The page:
I can't even count how many times I tried to get clean on my own. But I do remember vividly the excruciating pain of it as if it were yesterday. Once I found out about medically assisted detox programs, I realized it was possible to detox with relatively little discomfort if a person was under the supervision of a medical staff at a rehab facility. With the ability to be detoxed and back on the streets within a week or less, it's easy to fall right back into using because most rehabs don't set up adequate aftercare programs for their patients. I in fact wondered if they hoped patients would come back because it is after all a profitable business with state care going for over a thousand dollars a day and up. After several years of trial and error - of cold turkey, of trying to wean myself, AA, and NA, and even a year or so of suboxone - it was the methadone that finally made recovery a possibility.
As much as I credit methadone maintenance therapy with changing and possibly saving my life, it may not be the best thing for everyone. First of all, one must understand that methadone clinics are not non-profit. It is in their interest to make money off their patients. Methadone clinics are not charitable organizations - so if lack of funds is the main reason you want to quit drugs, methadone may not be the answer for you as it sometimes feels like it costs as much as my old habit. It doesn't, of course, cost nearly as much but it seems that way sometimes. There are many, many more reasons to think significantly about whether methadone is right for you - so if it's something you are thinking about for yourself or someone you love - PLEASE STAY TUNED FOR MORE TIPS FROM THOSE WHO HAVE BEEN THERE! PLEASE, i WOULD LOVE TO HEAR FROM OTHERS WHO HAVE EXPERIENCED ADDICTION AND ARE ON THEIR WAY TO RECOVERY EITHER PHYSICALLY OR MENTALLY.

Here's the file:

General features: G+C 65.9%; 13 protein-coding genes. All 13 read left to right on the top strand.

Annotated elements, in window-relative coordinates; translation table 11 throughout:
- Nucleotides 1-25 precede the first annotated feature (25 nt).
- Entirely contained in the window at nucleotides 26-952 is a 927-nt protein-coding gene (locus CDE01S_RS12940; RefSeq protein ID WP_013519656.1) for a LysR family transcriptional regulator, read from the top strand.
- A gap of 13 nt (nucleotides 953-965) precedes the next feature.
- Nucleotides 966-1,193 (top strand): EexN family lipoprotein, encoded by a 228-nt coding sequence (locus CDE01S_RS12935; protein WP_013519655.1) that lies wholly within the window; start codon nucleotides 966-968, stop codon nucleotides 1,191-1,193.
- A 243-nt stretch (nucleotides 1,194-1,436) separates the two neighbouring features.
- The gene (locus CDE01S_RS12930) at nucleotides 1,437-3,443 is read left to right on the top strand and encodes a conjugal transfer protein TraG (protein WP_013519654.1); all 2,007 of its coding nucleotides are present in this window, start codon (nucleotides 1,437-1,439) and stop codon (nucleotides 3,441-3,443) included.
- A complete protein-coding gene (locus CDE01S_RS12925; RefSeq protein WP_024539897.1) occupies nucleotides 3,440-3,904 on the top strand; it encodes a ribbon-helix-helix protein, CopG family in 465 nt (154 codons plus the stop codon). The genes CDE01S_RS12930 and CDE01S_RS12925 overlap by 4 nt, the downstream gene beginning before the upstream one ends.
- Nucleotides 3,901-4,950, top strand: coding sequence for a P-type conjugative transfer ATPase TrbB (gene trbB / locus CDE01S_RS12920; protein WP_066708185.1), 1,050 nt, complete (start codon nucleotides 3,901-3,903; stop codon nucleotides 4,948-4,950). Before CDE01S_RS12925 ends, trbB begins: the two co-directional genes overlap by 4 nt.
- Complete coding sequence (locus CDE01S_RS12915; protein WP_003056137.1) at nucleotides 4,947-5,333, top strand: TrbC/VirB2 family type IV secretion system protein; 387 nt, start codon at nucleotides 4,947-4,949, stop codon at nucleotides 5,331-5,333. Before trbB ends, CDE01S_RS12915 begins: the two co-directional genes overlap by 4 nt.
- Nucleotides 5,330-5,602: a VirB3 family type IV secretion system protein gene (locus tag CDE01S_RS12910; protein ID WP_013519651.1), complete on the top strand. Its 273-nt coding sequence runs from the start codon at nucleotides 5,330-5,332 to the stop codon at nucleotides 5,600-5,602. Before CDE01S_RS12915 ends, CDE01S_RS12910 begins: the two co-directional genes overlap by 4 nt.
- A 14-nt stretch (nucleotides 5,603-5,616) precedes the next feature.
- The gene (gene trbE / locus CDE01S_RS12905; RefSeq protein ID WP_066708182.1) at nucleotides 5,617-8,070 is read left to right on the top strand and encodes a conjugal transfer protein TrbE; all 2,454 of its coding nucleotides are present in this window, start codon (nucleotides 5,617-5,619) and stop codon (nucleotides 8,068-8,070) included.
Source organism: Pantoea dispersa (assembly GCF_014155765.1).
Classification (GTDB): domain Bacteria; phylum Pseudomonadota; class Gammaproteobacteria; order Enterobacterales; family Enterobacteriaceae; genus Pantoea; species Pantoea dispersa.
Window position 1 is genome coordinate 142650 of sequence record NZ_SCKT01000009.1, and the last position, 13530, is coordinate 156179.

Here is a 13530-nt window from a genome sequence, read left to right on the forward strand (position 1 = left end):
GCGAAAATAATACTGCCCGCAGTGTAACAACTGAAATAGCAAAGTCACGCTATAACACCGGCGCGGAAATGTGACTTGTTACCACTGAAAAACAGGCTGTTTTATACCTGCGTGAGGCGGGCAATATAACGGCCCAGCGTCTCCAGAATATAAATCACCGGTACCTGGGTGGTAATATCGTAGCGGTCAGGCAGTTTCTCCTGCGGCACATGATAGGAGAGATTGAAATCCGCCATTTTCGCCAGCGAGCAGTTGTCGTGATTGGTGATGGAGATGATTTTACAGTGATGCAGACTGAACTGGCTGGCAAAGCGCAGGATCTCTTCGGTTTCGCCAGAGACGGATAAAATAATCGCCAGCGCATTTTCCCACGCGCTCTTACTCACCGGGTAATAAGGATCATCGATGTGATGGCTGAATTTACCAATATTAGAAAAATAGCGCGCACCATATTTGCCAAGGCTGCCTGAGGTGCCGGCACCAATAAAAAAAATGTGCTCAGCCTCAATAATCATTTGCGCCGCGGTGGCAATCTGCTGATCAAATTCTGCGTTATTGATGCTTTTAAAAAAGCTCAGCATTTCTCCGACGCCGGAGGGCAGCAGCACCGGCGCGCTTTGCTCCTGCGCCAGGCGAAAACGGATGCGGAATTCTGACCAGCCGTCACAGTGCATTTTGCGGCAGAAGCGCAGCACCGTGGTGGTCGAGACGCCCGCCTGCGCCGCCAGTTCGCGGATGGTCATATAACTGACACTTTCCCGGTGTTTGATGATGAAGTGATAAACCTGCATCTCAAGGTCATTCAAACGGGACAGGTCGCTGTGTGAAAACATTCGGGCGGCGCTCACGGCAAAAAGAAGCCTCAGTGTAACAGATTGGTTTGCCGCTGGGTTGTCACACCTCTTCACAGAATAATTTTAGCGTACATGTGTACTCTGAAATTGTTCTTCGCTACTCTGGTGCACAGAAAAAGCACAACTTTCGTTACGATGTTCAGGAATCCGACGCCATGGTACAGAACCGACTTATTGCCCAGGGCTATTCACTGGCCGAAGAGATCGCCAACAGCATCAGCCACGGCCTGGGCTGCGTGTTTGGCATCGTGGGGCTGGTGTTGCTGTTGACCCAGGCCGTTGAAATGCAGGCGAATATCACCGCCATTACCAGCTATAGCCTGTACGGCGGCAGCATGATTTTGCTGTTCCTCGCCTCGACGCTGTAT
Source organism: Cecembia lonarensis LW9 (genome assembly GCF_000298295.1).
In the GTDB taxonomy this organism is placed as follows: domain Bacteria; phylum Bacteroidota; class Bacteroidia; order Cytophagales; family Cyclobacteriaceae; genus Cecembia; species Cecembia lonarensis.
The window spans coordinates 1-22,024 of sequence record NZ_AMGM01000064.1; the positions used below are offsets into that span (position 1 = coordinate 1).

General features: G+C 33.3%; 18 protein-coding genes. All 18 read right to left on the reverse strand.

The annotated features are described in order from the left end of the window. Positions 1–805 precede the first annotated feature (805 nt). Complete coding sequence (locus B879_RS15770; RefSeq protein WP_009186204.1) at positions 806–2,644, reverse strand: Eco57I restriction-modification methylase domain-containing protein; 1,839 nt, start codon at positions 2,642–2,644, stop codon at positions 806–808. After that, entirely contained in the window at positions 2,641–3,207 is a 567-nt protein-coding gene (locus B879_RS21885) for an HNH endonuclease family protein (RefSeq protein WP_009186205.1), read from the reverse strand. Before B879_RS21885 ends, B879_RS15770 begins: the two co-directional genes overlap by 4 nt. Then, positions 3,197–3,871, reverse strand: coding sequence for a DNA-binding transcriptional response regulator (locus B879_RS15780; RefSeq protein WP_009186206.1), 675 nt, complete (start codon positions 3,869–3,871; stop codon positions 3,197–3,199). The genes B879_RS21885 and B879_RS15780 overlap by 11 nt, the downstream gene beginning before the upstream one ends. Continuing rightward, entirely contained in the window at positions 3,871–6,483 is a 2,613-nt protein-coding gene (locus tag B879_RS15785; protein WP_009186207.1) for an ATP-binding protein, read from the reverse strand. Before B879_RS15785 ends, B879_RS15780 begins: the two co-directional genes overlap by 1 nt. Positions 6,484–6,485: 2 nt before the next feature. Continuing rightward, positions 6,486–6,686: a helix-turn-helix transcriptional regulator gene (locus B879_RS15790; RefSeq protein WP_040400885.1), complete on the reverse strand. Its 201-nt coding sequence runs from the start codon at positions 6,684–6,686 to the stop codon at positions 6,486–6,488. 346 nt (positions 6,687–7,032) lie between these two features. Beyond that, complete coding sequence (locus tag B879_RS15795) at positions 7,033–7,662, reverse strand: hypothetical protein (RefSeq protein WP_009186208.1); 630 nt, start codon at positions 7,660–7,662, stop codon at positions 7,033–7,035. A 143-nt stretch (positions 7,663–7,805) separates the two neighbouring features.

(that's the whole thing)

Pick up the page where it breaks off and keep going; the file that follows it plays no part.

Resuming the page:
Wednesday, December 3, 2008

Diary of a Drug Fiend

This blog is for all the addicts and recovering addicts and everyone who loves an addict and wants to help; or simply to those who would seek a better understanding of what it really is to suffer from addiction. I was a heroin addict for a long time and I have been clean now going on five years. I want to share what that journey has been like for me in the hopes that my reflections may help others with their journey down a similar path.
It is my hope to clarify some misconceptions our society holds in regards to addicts. I want to dispel many myths and rumors which support the belief that all addicts are unintelligent, lazy, morally weak people who think only about themselves. In fact, addicts cross all boundaries of race, gender, age, and level of education to name just a few. There are so many reasons why people become addicted, nothing is black and white in regards to addiction anymore. A substantial number of medical experts regard addiction as a disease not unlike diabetes or cancer and that is a belief which seems to be more and more acceptable to the medical community.
However, there are still millions of people out there who would imprison us for our disease rather than seek a path towards rehabilitation for drug offenders. I want to address methadone as a treatment for addiction because I believe it is equally misunderstood. People seeking recovery through methadone maintenance are routinely discriminated against at NA or AA meetings because we are not considered clean. It is difficult to find a doctor who does not have a bias against methadone patients and it can be difficult to find a job or even receive school loans from the feds. Please stay tuned to discuss all these topics and more. Stay Clean!!!